Converting solar energy into hydrogen could solve storage woes
A device that allows solar energy to be stored as hydrogen could solve one of the major issues with solar panels – providing a consistent flow of electricity even when the sun is not shining.
It is capable of converting solar energy into hydrogen at a rate of 14.2 per cent, and has already been run for more than 100 hours straight under test conditions. The process does not use rare metals unlike typical hydrogen production, of which there is a finite amount on Earth.
The co-creators of the project, French University EPFL and Swiss research body CSEM, claim their method offers high levels of performance and stability that are unique to the device.
The device uses the electrical current produced by a solar panel to 'split' water molecules into hydrogen and oxygen in a process known as water electrolysis.
The clean hydrogen can then be stored away for future use to produce electricity on demand, or even as a fuel.
Even though different hydrogen-production technologies have produced promising lab results in the past, they are too unstable or expensive and need to be further developed to use on a commercial and large scale.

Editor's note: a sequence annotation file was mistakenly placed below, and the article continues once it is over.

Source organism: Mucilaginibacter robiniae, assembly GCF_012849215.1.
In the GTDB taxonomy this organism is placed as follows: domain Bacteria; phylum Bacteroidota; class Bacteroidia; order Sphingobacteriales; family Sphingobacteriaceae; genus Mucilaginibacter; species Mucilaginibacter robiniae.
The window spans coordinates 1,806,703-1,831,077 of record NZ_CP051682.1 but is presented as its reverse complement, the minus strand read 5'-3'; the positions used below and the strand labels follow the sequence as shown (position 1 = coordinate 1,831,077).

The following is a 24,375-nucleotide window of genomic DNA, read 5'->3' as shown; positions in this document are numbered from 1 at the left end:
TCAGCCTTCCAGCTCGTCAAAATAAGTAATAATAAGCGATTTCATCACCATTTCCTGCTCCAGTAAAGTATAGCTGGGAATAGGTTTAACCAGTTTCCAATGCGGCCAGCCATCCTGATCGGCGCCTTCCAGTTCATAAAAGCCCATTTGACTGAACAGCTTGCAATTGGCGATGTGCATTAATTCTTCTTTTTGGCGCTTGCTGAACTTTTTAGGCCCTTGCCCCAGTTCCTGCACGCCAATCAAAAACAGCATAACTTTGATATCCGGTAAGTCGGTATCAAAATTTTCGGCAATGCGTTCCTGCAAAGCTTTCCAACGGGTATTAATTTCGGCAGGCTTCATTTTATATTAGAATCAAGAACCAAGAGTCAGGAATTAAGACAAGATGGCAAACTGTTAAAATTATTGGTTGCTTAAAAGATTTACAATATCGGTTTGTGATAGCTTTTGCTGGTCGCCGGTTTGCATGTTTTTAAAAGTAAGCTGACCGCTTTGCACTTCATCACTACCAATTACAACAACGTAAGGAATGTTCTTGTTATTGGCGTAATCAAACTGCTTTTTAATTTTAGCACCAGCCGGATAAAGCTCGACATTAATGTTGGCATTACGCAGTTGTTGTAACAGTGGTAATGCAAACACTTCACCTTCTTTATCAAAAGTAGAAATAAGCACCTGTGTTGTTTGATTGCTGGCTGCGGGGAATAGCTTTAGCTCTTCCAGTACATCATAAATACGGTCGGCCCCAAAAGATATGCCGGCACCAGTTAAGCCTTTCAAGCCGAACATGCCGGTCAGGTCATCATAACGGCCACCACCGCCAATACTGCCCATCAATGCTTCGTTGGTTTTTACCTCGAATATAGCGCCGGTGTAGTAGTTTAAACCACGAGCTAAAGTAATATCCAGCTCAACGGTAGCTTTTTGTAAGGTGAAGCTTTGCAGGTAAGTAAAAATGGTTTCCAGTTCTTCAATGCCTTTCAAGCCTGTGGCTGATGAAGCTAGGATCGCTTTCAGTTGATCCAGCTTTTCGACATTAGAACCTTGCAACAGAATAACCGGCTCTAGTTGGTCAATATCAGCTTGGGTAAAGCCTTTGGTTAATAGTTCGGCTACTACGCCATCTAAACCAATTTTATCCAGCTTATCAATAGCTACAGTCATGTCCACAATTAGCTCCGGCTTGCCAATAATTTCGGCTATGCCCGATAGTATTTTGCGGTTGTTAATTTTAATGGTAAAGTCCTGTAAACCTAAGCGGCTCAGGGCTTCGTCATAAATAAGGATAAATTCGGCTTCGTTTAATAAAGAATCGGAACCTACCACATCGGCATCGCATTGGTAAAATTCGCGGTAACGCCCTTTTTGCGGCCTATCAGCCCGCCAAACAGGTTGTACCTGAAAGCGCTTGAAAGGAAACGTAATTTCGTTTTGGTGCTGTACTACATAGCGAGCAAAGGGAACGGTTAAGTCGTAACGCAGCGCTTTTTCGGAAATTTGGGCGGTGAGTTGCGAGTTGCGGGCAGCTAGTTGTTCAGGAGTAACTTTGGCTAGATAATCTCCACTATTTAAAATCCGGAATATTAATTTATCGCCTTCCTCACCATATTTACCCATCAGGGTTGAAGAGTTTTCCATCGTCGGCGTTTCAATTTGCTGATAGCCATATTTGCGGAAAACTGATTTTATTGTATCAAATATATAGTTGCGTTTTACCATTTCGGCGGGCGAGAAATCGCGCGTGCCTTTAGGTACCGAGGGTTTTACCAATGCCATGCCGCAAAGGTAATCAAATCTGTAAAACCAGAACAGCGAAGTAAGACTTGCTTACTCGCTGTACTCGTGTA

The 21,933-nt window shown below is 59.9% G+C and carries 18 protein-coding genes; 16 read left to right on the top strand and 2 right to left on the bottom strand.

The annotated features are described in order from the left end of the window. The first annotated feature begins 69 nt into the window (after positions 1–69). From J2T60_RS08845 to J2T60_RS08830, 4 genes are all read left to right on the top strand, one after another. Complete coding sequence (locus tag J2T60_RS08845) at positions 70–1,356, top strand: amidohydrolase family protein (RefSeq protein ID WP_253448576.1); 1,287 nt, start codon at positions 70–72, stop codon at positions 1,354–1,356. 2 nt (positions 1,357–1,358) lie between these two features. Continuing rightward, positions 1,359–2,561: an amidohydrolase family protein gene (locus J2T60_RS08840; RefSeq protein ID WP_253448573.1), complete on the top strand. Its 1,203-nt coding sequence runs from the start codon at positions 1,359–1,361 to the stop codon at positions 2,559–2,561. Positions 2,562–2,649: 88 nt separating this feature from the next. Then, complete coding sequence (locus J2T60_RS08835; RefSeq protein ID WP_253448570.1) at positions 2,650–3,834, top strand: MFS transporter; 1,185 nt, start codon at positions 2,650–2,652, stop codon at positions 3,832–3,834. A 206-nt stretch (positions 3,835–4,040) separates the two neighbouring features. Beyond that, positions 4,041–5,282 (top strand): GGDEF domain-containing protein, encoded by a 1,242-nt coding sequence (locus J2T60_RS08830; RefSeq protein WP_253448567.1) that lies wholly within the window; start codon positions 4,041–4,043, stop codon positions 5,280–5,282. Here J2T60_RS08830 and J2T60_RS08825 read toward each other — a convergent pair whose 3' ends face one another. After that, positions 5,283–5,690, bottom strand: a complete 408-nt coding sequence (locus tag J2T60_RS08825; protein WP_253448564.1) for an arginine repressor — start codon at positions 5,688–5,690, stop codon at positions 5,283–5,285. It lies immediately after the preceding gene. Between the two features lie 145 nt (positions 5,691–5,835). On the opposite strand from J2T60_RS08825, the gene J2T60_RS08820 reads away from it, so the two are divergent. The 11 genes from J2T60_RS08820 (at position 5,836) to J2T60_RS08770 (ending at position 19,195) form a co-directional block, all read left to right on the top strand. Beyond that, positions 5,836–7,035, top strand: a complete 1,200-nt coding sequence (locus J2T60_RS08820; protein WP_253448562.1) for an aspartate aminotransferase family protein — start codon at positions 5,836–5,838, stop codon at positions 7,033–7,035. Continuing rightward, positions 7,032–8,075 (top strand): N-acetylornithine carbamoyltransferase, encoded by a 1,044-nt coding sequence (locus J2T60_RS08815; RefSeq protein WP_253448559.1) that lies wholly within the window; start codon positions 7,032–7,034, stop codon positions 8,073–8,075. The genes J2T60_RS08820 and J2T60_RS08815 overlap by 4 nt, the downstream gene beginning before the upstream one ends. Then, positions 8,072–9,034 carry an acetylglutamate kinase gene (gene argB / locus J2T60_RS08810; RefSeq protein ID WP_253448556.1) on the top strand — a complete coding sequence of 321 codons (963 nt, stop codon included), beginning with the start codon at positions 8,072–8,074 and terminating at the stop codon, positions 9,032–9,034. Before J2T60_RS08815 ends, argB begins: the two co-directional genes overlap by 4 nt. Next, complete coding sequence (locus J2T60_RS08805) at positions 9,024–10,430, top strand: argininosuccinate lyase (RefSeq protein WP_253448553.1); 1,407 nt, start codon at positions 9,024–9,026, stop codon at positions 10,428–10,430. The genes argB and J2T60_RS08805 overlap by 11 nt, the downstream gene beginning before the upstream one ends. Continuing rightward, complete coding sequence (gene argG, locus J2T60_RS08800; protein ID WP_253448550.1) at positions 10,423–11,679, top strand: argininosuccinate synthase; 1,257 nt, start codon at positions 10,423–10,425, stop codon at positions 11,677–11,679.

But the approach taken by EPFL and CSEM researchers is to combine components that have already proven effective in industry in order to develop a robust and effective system.
Their prototype is made up of three interconnected, new-generation, crystalline silicon solar cells attached to an electrolysis system that does not rely on rare metals.
"A 12-14 metre square system installed in Switzerland would allow the generation and storage of enough hydrogen to power a fuel cell car over 10,000km every year," said Christophe Ballif, who co-authored the paper on the project.
The process makes the most of existing components, and uses a 'hybrid' type of crystalline-silicon solar-cell-based on heterojunction technology.
The cells are formed in a ‘sandwich structure’, using layers of crystalline silicon and amorphous silicon to allow for higher voltages.
This means that just three of these cells, interconnected, can already generate nearly the ideal voltage for electrolysis to occur.
The electrochemical part of the process requires a catalyst made from nickel, which is widely available.
"With conventional crystalline silicon cells, we would have to link up four cells to get the same voltage," said co-author Miguel Modestino at EPFL. "So that's the strength of this method."
The researchers used standard heterojunction cells to prove the concept; by using the best cells of that type, they would expect to achieve a performance above 16 per cent.
In February, a number of hydrogen vehicle records were broken following the demonstration of a plane that can fly for six hours and a car capable of travelling for 480km on one tank.